The ageing profile of these countries presents a golden opportunity for research on aging and older persons in Africa as a blueprint for the rest of the continent. This paper argues that older persons in the SIDS in Africa are an important resource in the development process post-2015 and harnessing their potential for social economic development will lead to a second demographic dividend.

Directory of research on ageing in Africa 2004-2015

27 May 2016 12:08:48 GMT

The number of older persons in Africa is growing rapidly: between 2015 and 2030 the number of people aged 60 years or over in the region is projected to increase by more than 63 per cent (United Nations, 2015). Accordingly, the situation of older persons in Africa, in particular with respect to their well being, is a matter of growing concern among researchers and policymakers alike. This report provides an extensive directory of research on ageing in Africa covering the period 2004-2015, updating the Directory of Research on Ageing in Africa: 1995-2003 prepared previously by Dr. Paul Kowal for the World Health Organization. The Directory aims to profile, promote and encourage research into the health and needs of people aged 50 years or over in Africa, and to enable the use of evidence for policy. Such evidence is essential to enable countries undergoing rapid demographic and epidemiological transitions to develop appropriate policy responses and to monitor the implementation and impact of those policies.

The Directory includes descriptions of research activities submitted by primary investigators, with minimal editing. The submissions were summarized according to how the research results addressed the policy directions of the Madrid International Plan of Action on Ageing (MIPAA), and the research methods that have been applied. Taken as a whole, the Directory demonstrates the growing body of rigorous and in-depth research into ageing across Africa. While not all research on ageing in Africa has been included here, a review of the updated Directory indicates that research has been less active in some countries, and that some high-priority areas of research remain under-investigated. The process of creating the Directory revealed the difficulty of identifying research on ageing in Africa through searches of high-impact peer reviewed journals or standard bibliographic search engines. Much of the published research evidence on ageing in Africa presented in this Directory was identified through detailed internet searches or through the direct contributions of research collaborators.

Income security for all Ugandans in old age

27 May 2016 04:13:33 GMT

Uganda has a rich tradition of care and respect for the elderly. But, as in all societies, this informal system of support – while still functioning for some – is, for many others, beginning to weaken as a result of poverty, migration, urbanisation and the impact of HIV and AIDs. In response, the government of Uganda – with support from the United Kingdom, Ireland and UNICEF – has taken the first steps in building a pension system for every citizen, with the aim of ensuring that no older person has to live in abject poverty. A pilot scheme – known as the Senior Citizens’ Grant (SCG) – is currently being established in 14 Districts to assess the feasibility of providing every older person with a regular and secure cash income. If successful, the government is considering expanding the scheme across Uganda.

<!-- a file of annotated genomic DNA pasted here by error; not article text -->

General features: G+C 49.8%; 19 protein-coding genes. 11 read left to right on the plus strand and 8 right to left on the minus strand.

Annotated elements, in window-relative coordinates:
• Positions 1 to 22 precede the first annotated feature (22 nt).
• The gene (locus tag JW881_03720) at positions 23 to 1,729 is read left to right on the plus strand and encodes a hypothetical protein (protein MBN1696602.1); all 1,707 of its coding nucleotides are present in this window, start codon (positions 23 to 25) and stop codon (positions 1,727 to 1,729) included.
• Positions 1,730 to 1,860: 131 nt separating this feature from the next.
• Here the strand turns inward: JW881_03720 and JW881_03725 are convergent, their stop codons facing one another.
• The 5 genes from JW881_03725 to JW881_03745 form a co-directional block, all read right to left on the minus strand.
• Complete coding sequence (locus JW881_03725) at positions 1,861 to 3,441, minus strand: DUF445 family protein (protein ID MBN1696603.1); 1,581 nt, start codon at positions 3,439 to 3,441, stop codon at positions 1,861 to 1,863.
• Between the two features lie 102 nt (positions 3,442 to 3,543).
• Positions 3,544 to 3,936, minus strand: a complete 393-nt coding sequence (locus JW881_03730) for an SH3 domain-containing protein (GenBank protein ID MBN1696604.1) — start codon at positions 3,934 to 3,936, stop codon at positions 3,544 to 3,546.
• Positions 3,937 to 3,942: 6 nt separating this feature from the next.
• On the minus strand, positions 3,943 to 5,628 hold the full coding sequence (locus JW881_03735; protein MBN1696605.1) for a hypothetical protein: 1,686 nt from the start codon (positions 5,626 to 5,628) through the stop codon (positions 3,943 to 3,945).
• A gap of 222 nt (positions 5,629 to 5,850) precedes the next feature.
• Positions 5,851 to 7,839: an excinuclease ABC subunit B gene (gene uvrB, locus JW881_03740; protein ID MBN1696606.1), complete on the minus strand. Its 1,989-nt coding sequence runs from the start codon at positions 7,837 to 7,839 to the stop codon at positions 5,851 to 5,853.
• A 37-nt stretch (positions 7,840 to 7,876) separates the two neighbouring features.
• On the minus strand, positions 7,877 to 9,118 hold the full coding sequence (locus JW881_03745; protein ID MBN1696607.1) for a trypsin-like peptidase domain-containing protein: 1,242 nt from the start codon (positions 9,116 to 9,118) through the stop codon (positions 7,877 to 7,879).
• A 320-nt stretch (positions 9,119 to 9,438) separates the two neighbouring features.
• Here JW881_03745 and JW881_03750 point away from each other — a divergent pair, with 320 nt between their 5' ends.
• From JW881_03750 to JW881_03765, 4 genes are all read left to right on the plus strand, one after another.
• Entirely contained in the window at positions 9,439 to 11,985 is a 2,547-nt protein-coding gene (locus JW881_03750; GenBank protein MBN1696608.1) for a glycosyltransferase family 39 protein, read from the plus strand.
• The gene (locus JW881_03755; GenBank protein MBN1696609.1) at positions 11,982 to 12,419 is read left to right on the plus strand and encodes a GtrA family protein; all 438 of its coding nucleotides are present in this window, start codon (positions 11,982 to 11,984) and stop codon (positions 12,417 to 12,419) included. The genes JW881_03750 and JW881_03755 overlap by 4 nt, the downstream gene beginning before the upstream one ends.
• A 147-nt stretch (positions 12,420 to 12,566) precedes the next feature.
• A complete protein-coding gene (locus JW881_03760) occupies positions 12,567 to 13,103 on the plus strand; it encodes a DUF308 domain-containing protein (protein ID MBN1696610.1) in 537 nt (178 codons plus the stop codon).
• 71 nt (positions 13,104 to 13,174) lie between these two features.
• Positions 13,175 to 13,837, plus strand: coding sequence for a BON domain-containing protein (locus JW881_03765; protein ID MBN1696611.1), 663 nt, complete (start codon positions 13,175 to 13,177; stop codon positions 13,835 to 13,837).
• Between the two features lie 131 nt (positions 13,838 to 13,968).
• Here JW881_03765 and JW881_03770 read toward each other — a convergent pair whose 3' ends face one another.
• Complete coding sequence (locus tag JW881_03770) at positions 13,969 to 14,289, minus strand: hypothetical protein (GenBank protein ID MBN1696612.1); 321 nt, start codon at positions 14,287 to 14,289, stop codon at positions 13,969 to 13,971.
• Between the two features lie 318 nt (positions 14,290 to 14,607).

This paper will discuss the value of establishing a universal pension in Uganda. It will begin by considering the challenges currently facing the nation’s older citizens, before moving on to an overview of universal pensions in other developing countries. The paper will examine the evidence on the impacts of these pensions, before briefly describing the SCG and assessing its potential benefits and costs if it were to be expanded to all older citizens. Finally, the paper will argue that it is important to ensure that the pension is accessible to all older people and that its implementation would be a popular and welcome initiative.

Poverty, vulnerabiity and inequality in Uganda

27 May 2016 04:04:44 GMT

According to existing survey analysis, Uganda has made steady progress in poverty reduction over the past decade. However, these gains have not been experienced evenly, with large disparities in poverty levels across geographic areas and household characteristics. These disparities persist when poverty is examined across multiple deprivations– such as health, education, sanitation, and housing – rather than only consumption.

This study aims to fill some of the gaps in the current understanding of poverty, vulnerability,and equality in Uganda, with a particular view to informing the on-going policy discussions within the social protection sub-sector. The Uganda National Household Survey (UNHS) Report (UBOS 2011) provides an excellent foundation, and this current study takes the opportunity to extend the analysis of poverty and vulnerability further while using a social protection lens.
The report concludes that whilst a focus on the 7.5 million Ugandans living below the basic needs poverty is still essential, a more dynamic understanding of poverty and vulnerability would imply a broader focus for poverty and vulnerability reduction efforts. In particular if the GoU is to build on and consolidate the poverty reduction gains made over the past two decades, policy responses which address the risks and vulnerabilities experienced by high numbers of Uganda’s population are necessary. This clearly implies a role for direct income support in providing the resilience and income security households need to effectively deal with shocks, make productive investments and carve a sustainable path out of poverty.